various numbers of pocket pairs. In a hold'em game with nine players, the
probability for precisely two players being dealt pocket pairs is .082. For
10 players it is .096, and for 11 players it is .11.

Let's concentrate on the 10-handed game. There is a probability of .096 that precisely two players are dealt pocket pairs, but some of the time the two players have pairs of the same rank. Clearly, in the latter situation, no one can make a set. What we really need is the probability two players are dealt pocket pairs of distinct ranks. We can use the .096 figure and proportionality to get a very good approximation.

I like proportionality arguments because of their simplicity and elegance. If you go back and look at my articles deriving the .096 figure, you will discover the method is complicated. In order to get the exact probability of two players being dealt pocket pairs in a 10-handed game, we would have to go through a modified version of the complicated process.

There are 13 ranks and three ways of choosing two pairs of a given rank.
Thus, there are 39 ways of dealing two pocket pairs of the same rank. There
are
*C*(13,2) = 78 ways of choosing two distinct ranks, and there are six
pairs of any given rank. Thus, there are 2,808 ways of dealing two pocket
pairs of distinct ranks. This means there are 2,847 ways of dealing two
pocket pairs of which 2,808 have distinct ranks. So the proportion of
two pocket pairs of distinct ranks to two pocket pairs is 72/73.
Multiplying .096 by 72/73 gives the approximate probability precisely two
players have been dealt pocket pairs of distinct ranks. The reason this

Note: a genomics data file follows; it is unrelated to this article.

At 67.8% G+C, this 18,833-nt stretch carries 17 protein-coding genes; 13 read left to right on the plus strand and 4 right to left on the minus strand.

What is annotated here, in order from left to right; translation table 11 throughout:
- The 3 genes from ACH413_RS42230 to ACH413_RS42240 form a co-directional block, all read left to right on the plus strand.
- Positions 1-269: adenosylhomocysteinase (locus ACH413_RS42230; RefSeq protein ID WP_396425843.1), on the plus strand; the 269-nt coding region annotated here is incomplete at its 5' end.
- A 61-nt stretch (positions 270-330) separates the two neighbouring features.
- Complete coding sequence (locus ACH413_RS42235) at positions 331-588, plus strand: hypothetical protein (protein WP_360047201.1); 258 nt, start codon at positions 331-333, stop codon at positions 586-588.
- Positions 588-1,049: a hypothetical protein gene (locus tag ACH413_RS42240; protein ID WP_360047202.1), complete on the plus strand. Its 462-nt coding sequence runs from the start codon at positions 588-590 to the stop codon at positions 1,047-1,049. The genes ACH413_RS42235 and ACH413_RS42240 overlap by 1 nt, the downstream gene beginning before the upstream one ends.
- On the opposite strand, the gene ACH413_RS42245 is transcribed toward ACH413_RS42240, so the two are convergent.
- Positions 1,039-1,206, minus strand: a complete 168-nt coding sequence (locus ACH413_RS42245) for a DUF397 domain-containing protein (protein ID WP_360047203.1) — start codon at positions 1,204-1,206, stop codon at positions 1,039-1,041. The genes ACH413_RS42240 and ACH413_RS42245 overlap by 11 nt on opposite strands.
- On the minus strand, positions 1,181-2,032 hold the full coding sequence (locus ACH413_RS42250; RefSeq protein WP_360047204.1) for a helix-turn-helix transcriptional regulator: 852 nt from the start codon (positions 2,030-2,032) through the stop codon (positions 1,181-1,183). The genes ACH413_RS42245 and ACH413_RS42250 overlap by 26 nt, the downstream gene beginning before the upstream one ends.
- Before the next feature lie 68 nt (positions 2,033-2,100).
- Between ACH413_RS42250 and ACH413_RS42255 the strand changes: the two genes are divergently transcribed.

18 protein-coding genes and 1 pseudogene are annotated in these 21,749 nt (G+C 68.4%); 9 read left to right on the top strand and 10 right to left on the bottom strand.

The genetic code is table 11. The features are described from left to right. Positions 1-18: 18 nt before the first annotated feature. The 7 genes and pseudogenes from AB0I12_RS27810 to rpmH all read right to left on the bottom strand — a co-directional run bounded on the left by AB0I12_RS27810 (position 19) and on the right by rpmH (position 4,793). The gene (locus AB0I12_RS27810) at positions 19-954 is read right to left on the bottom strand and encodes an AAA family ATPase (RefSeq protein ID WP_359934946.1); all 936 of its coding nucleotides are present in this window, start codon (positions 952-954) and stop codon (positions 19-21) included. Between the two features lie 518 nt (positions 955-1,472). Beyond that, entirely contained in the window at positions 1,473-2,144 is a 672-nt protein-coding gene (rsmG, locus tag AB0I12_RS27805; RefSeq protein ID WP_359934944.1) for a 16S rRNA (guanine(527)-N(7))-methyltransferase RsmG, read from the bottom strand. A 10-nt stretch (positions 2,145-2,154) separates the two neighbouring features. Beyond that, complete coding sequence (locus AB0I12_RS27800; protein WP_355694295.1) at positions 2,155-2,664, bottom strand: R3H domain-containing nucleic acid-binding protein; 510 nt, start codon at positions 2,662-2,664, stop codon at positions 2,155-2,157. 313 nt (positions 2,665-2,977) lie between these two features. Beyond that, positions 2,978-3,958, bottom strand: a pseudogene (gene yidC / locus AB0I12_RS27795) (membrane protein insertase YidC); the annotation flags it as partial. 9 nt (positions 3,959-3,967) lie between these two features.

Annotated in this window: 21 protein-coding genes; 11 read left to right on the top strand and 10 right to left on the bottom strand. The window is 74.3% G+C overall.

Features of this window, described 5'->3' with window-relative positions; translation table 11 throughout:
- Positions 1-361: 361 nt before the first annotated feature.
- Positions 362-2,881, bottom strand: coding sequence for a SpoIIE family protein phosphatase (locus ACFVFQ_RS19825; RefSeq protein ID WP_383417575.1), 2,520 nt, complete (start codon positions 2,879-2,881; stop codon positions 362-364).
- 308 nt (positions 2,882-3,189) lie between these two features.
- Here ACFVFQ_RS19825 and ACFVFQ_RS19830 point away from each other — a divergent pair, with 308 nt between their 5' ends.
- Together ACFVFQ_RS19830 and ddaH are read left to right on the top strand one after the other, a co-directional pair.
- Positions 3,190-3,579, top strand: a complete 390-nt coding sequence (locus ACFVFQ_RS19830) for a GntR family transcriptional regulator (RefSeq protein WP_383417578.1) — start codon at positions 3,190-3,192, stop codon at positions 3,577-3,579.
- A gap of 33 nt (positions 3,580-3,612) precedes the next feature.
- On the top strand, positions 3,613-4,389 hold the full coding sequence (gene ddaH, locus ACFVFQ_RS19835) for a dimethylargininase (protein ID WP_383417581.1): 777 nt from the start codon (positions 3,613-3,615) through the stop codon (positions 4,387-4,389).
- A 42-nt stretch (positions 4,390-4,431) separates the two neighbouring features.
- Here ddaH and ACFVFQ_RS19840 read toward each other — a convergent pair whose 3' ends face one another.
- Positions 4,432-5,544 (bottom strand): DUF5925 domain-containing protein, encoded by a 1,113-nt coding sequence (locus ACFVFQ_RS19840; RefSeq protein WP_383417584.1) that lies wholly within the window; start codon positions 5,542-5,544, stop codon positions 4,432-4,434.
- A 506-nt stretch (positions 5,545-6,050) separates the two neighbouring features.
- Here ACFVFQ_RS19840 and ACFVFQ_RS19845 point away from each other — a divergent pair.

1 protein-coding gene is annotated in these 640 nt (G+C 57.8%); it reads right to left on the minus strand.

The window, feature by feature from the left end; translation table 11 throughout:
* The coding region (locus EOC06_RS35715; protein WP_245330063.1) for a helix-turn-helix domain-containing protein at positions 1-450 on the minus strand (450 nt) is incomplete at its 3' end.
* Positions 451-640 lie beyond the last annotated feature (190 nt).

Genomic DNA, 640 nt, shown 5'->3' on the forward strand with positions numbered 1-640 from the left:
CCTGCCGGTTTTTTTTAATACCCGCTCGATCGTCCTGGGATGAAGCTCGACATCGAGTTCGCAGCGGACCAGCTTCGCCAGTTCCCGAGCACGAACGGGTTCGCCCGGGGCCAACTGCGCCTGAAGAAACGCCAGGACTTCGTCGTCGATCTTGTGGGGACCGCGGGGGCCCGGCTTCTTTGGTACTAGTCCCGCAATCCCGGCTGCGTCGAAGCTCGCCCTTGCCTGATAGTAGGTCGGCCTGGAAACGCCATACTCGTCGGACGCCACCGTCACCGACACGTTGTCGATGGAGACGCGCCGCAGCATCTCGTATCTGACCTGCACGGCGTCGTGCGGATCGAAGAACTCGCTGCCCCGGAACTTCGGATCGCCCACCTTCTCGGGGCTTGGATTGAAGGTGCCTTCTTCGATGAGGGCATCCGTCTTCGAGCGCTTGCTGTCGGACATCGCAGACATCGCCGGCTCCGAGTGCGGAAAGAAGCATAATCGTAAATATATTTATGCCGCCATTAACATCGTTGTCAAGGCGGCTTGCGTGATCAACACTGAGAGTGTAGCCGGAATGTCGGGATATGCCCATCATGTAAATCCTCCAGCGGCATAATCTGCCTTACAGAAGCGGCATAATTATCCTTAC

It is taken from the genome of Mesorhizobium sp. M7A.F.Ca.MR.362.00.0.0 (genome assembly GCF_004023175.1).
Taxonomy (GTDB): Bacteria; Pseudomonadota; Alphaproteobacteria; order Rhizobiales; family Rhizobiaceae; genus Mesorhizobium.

proportion is not exact is fairly subtle and I leave it up to readers to
figure out the reason.

The product of 72/73, .096 and .0102 gives us the probability of a deal with a set over set flop in a 10-handed game, where precisely two players have been dealt pocket pairs. The product is .0009658 which is approximately 1/1,035.

The preceding number may strike you as being too small, but remember, there are other ways for a set over set flop to occur. Going back to the same table referred to above, we find a probability of .016 that precisely three players have been dealt pocket pairs. It is obvious that the chances of a set over set flop occurring when three players hold pocket pairs of distinct ranks is going to be greater. In fact, following the same type of arguments used above, we find the probability of a set over set flop deal with precisely three players holding pocket pairs to be .00492, or about 1/203. So we see, there is a much bigger contribution to the probability of a set over set flop coming from three players being dealt pocket pairs than from two players being dealt pocket pairs.

In the same way, we determine the probability of a set over set flop deal, where exactly four players hold pocket pairs, to be .00011886.

Adding the three probabilities gives us .00600466 or about 1/167. There will be a small contribution for deals with five or more players being dealt pocket pairs, but it will not change the number by much. So if you are playing in a game where players holding pocket pairs stay to see the flop, you should be seeing flops with two or more players making sets on the flop about once every 167 hands.